If Europeans are more exposed than Americans to folks of different nationalities, wouldn't they be less inclined to broadly generalize them?

No one would accuse the author of meaning to judge "every single individual Slovakian person". It's ironic that you state your dislike of "weaselly or bland language", and then go on to describe the author as having a "perception of the traits of their culture as a whole". Most people would describe that as simply having stereotypes.

> If Europeans are more exposed than Americans to folks of different nationalities, wouldn't they be less inclined to broadly generalize them?

Why would it? It's just more data to pattern-match on, and that can mean confirming bias and prejudice as well. It might also shock you to find out that people who work in retail or food service also develop prejudices as well. It's not a good thing but it happens.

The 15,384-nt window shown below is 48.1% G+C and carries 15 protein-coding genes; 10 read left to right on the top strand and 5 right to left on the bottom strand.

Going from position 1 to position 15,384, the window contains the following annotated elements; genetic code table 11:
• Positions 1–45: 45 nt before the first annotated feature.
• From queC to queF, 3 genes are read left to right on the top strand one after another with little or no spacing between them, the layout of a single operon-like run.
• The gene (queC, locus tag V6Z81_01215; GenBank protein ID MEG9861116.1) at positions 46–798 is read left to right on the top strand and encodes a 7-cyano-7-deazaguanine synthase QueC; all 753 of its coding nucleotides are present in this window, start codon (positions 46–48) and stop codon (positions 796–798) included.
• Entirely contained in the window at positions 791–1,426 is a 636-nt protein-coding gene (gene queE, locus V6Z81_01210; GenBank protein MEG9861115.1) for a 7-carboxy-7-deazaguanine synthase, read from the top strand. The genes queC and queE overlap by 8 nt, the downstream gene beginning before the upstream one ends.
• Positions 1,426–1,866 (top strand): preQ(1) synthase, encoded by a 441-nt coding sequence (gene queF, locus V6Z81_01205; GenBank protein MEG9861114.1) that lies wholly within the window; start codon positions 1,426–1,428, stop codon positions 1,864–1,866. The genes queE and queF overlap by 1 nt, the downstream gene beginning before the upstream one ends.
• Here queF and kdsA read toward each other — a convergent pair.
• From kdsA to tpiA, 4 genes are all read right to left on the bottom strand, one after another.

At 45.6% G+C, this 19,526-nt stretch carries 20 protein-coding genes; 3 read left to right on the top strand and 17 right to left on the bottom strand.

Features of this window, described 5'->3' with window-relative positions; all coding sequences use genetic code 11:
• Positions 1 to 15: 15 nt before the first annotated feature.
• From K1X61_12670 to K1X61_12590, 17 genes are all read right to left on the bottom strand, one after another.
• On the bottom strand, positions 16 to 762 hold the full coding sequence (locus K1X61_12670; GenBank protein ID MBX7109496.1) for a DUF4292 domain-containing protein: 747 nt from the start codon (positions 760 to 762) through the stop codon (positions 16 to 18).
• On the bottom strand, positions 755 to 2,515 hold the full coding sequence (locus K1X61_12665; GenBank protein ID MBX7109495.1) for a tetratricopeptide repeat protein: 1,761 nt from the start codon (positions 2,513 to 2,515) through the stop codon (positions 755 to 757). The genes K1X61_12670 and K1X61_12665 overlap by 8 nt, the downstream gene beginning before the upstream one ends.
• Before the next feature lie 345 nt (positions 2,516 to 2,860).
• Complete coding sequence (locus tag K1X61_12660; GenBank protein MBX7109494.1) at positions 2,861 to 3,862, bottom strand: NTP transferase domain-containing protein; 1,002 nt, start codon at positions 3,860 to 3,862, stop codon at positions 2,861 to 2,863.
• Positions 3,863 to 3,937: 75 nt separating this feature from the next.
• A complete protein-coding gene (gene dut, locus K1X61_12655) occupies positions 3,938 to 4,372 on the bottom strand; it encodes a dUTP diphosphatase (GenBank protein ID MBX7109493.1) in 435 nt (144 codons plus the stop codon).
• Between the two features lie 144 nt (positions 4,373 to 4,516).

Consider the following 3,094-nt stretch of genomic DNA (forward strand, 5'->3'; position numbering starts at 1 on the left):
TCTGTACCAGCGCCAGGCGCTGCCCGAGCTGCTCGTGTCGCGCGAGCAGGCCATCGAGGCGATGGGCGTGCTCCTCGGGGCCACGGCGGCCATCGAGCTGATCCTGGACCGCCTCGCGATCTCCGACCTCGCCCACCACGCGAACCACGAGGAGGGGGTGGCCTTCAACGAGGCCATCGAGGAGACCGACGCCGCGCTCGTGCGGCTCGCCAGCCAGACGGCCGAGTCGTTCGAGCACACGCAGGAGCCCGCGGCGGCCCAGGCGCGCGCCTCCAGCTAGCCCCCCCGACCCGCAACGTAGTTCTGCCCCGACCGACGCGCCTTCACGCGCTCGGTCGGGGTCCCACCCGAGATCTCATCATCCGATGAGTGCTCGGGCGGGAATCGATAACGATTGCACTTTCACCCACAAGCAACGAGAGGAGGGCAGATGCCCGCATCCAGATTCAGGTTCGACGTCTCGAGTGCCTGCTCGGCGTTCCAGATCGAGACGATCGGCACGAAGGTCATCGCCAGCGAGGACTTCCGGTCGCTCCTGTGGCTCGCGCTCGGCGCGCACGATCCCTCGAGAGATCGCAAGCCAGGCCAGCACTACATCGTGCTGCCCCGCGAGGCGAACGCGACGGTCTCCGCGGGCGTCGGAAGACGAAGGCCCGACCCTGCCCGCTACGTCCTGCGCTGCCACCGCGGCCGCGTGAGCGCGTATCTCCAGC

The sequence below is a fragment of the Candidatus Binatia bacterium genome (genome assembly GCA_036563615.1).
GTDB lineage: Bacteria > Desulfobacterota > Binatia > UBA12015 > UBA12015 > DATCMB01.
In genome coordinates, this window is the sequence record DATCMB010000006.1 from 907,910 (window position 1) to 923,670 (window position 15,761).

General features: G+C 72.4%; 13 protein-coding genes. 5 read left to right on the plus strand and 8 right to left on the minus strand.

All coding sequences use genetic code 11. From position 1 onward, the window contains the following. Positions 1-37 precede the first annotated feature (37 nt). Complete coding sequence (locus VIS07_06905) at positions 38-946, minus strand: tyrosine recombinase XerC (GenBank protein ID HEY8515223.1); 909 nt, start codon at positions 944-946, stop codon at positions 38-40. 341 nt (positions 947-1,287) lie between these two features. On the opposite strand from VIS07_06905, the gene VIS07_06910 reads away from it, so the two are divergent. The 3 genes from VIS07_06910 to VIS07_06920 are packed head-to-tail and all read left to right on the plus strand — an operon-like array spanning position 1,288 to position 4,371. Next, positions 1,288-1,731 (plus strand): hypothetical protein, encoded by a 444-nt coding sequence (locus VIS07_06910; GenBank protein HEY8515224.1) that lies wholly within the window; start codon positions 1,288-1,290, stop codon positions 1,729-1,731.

I'm not saying that stereotypes are good (or I suppose, that they are always bad), I'm just saying I don't need to clutch my pearls about it every time I see it. I can just read it and think "Okay, this guy is obviously using stereotypes about other countries here" and then keep reading without it necessarily immediately invalidating else that's been written. This is particularly so when Europeans talk about other European countries, as in this particular case. It is, I think, actually a form of comradery. (We might hate the Germans, but they're _our_ Germans, and we won't have any yanks slagging them off!)

I am sharing my perspective here as a European who immigrated to the United States who has observed the response to this in both cultures.